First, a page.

This is such a great book, people. If you are at all interested in textile arts, or the British Isles a thousand years ago, you've got to find a copy of this and sink into it.
Jan Messent has been doing various forms of textile arts, painting, and design for a long time, and if you look you can find a fairly long list of books to her name, most of which are about design or knitting. She's also written a lot of historical romances under the name Juliet Landon. In the 1990s, she produced an entire panel of Bayeux embroidery that was a theoretical fill-in for the missing final panel of the Bayeux tapestry (several people have done this). And in about 2010, she was amusing herself by making mixed-media embroidered books and items in homage to Celtic, Viking, and Anglo-Saxon styles, which became this book.
Messent gives some nice history about the clothing and textile styles, and she explains what she was doing, but most of the book is large photos and close-ups of the books. There is, for example, a book dedicated to playing with the Bayeux stitch, one about accessories, one about clothing. One book features a modern rendition of a part of the Domesday Book. Another has beautiful quilted Lewis chess knights. And at the very back, there is the St. Cuthbert Project, a series of quilted pieces using motifs associated with St. Cuthbert, Bishop of Lindisfarne. These are stunning pieces, which I only wish I could emulate. (My daughter is hoping I will and then give them to her. Ha. Should I ever produce anything remotely that beautiful, I will keep them my own self!)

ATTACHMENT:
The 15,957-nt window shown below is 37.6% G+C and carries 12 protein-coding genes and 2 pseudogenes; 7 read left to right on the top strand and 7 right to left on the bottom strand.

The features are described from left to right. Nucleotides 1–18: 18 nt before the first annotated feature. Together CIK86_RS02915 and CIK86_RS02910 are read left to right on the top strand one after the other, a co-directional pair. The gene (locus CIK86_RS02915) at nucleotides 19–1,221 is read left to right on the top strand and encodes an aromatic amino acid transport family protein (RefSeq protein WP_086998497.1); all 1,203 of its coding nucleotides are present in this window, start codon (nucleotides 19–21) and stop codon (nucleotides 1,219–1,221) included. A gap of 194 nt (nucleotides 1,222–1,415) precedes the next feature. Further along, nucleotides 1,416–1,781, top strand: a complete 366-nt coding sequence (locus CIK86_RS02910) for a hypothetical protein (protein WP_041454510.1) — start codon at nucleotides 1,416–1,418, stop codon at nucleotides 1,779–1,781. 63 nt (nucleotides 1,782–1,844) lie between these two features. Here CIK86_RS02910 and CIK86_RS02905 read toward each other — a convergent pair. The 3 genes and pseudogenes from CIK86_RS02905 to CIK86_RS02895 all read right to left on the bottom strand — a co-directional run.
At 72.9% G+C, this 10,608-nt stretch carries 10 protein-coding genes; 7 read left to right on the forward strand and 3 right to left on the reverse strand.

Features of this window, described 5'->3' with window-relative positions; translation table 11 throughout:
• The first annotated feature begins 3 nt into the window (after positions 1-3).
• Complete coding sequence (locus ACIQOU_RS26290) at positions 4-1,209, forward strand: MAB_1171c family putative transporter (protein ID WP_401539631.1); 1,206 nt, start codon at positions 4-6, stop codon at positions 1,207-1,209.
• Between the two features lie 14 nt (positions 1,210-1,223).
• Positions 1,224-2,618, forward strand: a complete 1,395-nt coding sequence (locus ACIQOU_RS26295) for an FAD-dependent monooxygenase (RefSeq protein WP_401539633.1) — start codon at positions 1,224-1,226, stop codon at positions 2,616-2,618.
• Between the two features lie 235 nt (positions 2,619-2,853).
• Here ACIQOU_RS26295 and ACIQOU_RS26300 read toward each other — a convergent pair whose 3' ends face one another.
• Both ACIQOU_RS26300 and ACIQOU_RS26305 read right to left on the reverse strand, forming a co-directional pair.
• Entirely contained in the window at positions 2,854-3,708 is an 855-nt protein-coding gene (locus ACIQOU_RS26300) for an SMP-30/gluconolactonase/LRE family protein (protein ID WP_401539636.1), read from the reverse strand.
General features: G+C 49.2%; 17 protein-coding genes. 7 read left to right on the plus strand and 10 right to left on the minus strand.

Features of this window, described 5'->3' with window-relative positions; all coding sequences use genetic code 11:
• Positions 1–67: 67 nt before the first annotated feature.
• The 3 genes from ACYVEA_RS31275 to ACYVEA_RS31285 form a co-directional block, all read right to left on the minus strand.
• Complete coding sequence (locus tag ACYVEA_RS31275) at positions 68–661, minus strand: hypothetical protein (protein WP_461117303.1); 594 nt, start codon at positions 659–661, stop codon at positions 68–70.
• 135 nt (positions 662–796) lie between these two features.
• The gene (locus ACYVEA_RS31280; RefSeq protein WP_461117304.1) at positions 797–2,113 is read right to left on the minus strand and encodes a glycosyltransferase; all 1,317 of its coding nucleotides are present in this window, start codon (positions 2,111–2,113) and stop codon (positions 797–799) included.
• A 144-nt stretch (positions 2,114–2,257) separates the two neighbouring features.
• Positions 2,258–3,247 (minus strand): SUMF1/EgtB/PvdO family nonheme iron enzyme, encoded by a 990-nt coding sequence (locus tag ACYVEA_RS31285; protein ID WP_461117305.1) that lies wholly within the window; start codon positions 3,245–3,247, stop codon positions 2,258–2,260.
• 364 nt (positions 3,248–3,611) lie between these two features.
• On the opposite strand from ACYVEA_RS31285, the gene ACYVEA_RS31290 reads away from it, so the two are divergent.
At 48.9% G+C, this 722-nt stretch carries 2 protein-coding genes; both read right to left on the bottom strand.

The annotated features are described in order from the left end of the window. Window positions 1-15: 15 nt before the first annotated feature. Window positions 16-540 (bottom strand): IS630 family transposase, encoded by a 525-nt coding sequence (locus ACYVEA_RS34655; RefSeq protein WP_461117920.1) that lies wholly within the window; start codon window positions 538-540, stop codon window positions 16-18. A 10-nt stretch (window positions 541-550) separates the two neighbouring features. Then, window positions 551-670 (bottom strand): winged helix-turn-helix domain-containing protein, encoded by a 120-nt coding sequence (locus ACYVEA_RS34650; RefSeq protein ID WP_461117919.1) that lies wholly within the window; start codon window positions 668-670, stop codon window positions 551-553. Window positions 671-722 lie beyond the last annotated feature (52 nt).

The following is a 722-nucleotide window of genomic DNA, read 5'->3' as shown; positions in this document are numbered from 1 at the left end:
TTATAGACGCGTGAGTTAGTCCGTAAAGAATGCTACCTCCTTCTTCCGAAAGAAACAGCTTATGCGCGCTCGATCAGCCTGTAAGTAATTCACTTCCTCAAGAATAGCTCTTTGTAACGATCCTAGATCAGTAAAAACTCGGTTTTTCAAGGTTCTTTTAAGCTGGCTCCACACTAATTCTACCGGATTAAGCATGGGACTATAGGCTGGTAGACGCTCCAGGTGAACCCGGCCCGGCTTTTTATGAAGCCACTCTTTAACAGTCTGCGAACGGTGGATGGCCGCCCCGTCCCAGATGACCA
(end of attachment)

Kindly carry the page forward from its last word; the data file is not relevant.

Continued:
The work uses mixed-media, combining painting, cut-outs, threadwork, and all sorts of things, often in a sort of collage. None of it is meant to be completely authentic (how would anyone do such a thing?); it's playing around with and paying homage to the works of the past.
|A page of Bayeux stitch|